GALA Hispanic Theatre takes its last bow at the Sacred Heart School.

In the down-to-the-wire effort to save GALA Hispanic Theatre from eviction by its landlord, the allusion to the David and Goliath story just seems too appropriately—irresistibly—convenient. The story is being retold as a small, noble group of artists fighting a mammoth religious institution. Even those of us who didn’t spend afternoons in detention at Gonzaga or Georgetown Visitation know the basics of Chapter 17 in the First Book of Samuel.

David, in this incarnation, dwells not in the Valley of Elah but in the northwest corner of a Mount Pleasant parking lot, up concrete steps and through a set of institutional doors. On June 30, Grupo de Artistas Latin Americanos, known to most in the D.C. arts world as GALA Hispanic Theatre, will have to move out of its home of 15 years at the Sacred Heart School.

And the bronze-clad Philistine in this story? None other than the shekel- and land-endowed Archdiocese of Washington.

“SAVE GALA THEATRE,” read an e-mail message sent to many people in the local arts and activist communities this past month. “GALA Hispanic Theatre (and by extension Sol & Soul) got the boot from the Archdiocese of Washington who owns our performance space at 1625 Park Road NW in Mount Pleasant.” The e-mail was sent by members of Sol & Soul, a grass-roots arts collective that receives financial support as well as performance space from GALA. “We need just a few minutes of your time to help us put up a fight!!!” the note implored.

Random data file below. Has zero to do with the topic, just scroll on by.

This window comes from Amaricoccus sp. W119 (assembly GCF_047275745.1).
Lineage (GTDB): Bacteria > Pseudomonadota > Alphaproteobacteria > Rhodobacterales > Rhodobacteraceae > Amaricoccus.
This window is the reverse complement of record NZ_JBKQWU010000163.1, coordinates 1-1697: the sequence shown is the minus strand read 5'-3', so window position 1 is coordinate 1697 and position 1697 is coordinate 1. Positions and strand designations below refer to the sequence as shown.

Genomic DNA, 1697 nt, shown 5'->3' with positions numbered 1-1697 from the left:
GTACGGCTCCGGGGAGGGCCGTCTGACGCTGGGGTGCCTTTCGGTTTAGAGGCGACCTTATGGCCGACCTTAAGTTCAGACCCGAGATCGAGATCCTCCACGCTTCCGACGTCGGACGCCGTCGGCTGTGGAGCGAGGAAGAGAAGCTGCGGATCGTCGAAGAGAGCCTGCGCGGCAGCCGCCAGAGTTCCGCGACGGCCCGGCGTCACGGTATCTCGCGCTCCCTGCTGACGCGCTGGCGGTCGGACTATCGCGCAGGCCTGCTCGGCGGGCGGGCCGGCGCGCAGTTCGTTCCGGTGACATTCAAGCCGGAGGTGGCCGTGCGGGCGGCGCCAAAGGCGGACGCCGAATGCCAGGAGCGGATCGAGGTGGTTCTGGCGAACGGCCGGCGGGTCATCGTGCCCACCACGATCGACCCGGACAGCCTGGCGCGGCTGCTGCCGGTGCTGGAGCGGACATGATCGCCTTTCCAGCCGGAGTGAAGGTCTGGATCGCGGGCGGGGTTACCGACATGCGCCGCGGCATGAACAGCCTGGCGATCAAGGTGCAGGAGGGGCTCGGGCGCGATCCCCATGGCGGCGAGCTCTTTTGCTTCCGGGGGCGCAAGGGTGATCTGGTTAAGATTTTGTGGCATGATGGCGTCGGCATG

The stone that fells Goliath, in this telling, will be delivered most likely by the U.S. Postal Service in the form of a letter addressed to Archbishop James Cardinal Hickey. The e-mail encouraged readers to write to the archdiocese to protest its action and attached a sample letter to get the message straight.

The archdiocese has played Goliath to Washington audiences before, currently and notably along the 900 block of F Street NW. The underdogs in that battle are a group of artists who share studio space in this historic downtown strip alongside an eclectic bunch of pawnbrokers, wig shops, and discount clothiers (“Raze Be to God,” 7/30/99; “God Is in the Real Estate,” 3/31/00). The Catholic Church, which has owned the land for decades, plans to raze F Street’s old buildings and replace them with, most likely, an office building.

Up in Mount Pleasant, though, the intended beneficiaries of the church’s are not commercial real estate developers but approximately 200 schoolchildren desperate for classroom space at Sacred Heart School.

So the Philistines are a bunch of 4- to 13-year-olds, along with their teachers and parents. “The Gala Theatre was informed one year ago by the Archdiocese that the lease would expire on June 30, 2000 and that the space would be renovated for the educational needs of the Latino children and adults served by Sacred Heart parish and school,” reads a June 15 written statement from the church. “On that property, the Archdiocese provides not only a place of worship but also important services for the Latino community.”

After a decade and a half of performing in the Sacred Heart School’s former auditorium, GALA Theatre now needs to find a new home fast.

In 1973, Rebecca Read met Hugo Medrano, an actor with the now-defunct Back Alley Theater on Kennedy Street NW. Along with La Nacion publisher Jose Sueiro and another local artist, the foursome conceived Grupo de Artistas Latin Americanos.